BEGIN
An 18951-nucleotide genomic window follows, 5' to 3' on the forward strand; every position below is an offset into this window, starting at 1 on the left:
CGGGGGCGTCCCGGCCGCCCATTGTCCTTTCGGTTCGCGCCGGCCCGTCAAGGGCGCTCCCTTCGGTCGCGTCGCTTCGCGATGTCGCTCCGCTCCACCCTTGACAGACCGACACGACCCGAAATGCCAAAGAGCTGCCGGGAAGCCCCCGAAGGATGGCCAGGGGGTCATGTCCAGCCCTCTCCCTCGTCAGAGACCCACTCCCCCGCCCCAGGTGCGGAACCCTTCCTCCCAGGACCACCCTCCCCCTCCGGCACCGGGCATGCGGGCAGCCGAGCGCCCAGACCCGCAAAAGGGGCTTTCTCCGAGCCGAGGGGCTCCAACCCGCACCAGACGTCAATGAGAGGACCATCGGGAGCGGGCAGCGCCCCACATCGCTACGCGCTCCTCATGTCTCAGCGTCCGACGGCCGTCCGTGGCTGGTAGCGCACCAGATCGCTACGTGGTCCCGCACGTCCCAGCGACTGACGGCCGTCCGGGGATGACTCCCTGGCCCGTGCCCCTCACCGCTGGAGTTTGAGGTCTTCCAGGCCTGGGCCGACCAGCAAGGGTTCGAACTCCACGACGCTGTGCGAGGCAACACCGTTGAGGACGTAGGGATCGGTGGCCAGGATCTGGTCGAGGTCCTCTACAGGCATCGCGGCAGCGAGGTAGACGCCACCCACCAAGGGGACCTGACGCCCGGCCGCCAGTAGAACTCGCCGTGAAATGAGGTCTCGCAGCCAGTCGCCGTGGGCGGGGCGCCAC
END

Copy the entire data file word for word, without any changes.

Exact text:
An 18951-nucleotide genomic window follows, 5' to 3' on the forward strand; every position below is an offset into this window, starting at 1 on the left:
CGGGGGCGTCCCGGCCGCCCATTGTCCTTTCGGTTCGCGCCGGCCCGTCAAGGGCGCTCCCTTCGGTCGCGTCGCTTCGCGATGTCGCTCCGCTCCACCCTTGACAGACCGACACGACCCGAAATGCCAAAGAGCTGCCGGGAAGCCCCCGAAGGATGGCCAGGGGGTCATGTCCAGCCCTCTCCCTCGTCAGAGACCCACTCCCCCGCCCCAGGTGCGGAACCCTTCCTCCCAGGACCACCCTCCCCCTCCGGCACCGGGCATGCGGGCAGCCGAGCGCCCAGACCCGCAAAAGGGGCTTTCTCCGAGCCGAGGGGCTCCAACCCGCACCAGACGTCAATGAGAGGACCATCGGGAGCGGGCAGCGCCCCACATCGCTACGCGCTCCTCATGTCTCAGCGTCCGACGGCCGTCCGTGGCTGGTAGCGCACCAGATCGCTACGTGGTCCCGCACGTCCCAGCGACTGACGGCCGTCCGGGGATGACTCCCTGGCCCGTGCCCCTCACCGCTGGAGTTTGAGGTCTTCCAGGCCTGGGCCGACCAGCAAGGGTTCGAACTCCACGACGCTGTGCGAGGCAACACCGTTGAGGACGTAGGGATCGGTGGCCAGGATCTGGTCGAGGTCCTCTACAGGCATCGCGGCAGCGAGGTAGACGCCACCCACCAAGGGGACCTGACGCCCGGCCGCCAGTAGAACTCGCCGTGAAATGAGGTCTCGCAGCCAGTCGCCGTGGGCGGGGCGCCAC